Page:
Pressing commitments – how to be “fair” as proposal manager?

Dear Proposal Doctor,

I am running a big proposal. Several people on the team are critical to the effort because of how much they know. Each seems to have some kind of personal commitment that cuts into their day several times a week. It’s either kids, medical appointments, other professional commitments, a sick relative, a household repair, or something else.

I don’t want to have one standard for most of the team (you need to be in the office) and another standard for a select minority (you can set your own schedule because I can’t live without you).

I am at a loss as to how to manage this and still maintain the morale of the team. Please help.

-Trying To Be Fair

Dear Trying,

You are correct. It is very difficult to have two standards and maintain your integrity as a leader.

So, I would suggest just one standard, which is the one I use on all the proposals I manage. Everyone on the team should be able to deal with pressing personal commitments. Proposals can go on for a long time, and we can’t turn off the outside world.

On the proposals I have worked, people have died, people have been born, companies have merged, people have had their homes destroyed by floods, kids have graduated from college, relatives have gotten married (and divorced), and on and on and on. Stuff is going to happen.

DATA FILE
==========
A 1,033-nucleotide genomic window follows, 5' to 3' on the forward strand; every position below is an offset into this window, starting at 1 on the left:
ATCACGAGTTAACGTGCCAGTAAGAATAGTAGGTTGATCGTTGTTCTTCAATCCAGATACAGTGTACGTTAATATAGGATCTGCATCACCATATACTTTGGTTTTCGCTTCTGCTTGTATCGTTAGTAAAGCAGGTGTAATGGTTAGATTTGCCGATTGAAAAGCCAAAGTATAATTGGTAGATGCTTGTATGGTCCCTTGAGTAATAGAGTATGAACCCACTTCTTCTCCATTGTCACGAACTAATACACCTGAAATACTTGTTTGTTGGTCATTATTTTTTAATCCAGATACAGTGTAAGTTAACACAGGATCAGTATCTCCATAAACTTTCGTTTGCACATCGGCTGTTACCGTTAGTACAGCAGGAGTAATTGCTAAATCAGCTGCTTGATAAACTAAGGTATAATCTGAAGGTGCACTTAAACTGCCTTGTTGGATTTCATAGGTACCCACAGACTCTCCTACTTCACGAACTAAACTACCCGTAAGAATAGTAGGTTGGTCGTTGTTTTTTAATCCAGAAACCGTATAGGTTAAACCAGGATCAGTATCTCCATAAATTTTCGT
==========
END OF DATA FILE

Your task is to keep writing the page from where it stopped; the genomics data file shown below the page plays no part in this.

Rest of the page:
Notice I said pressing personal commitments. For the system to work, everyone has to agree on what constitutes a pressing commitment. Playing golf on Thursday afternoon is not a pressing commitment. Anything connected to health is a pressing commitment in my book. No proposal is worth getting sick or injured. Anything connected to family is pressing. No proposal is worth a divorce, a separation, or an estranged relative.

At the same time, if someone has so many pressing commitments that he or she cannot attend required meetings or keep up with the proposal deadlines, you will need to think about how to redefine and realign roles. Proposals are about teamwork, and sometimes work can be split among several people, or it can be done in shifts—assuming you have a way to do a clean hand-off at the end of a shift.

Instead of changing the standard for one person, change the nature of that person’s involvement. That way you can maintain a single standard, and you don’t have to feel responsible for keeping someone from a personal commitment.

All Best,

Wendy Frieman, The Proposal Doctor


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Lohfeld Consulting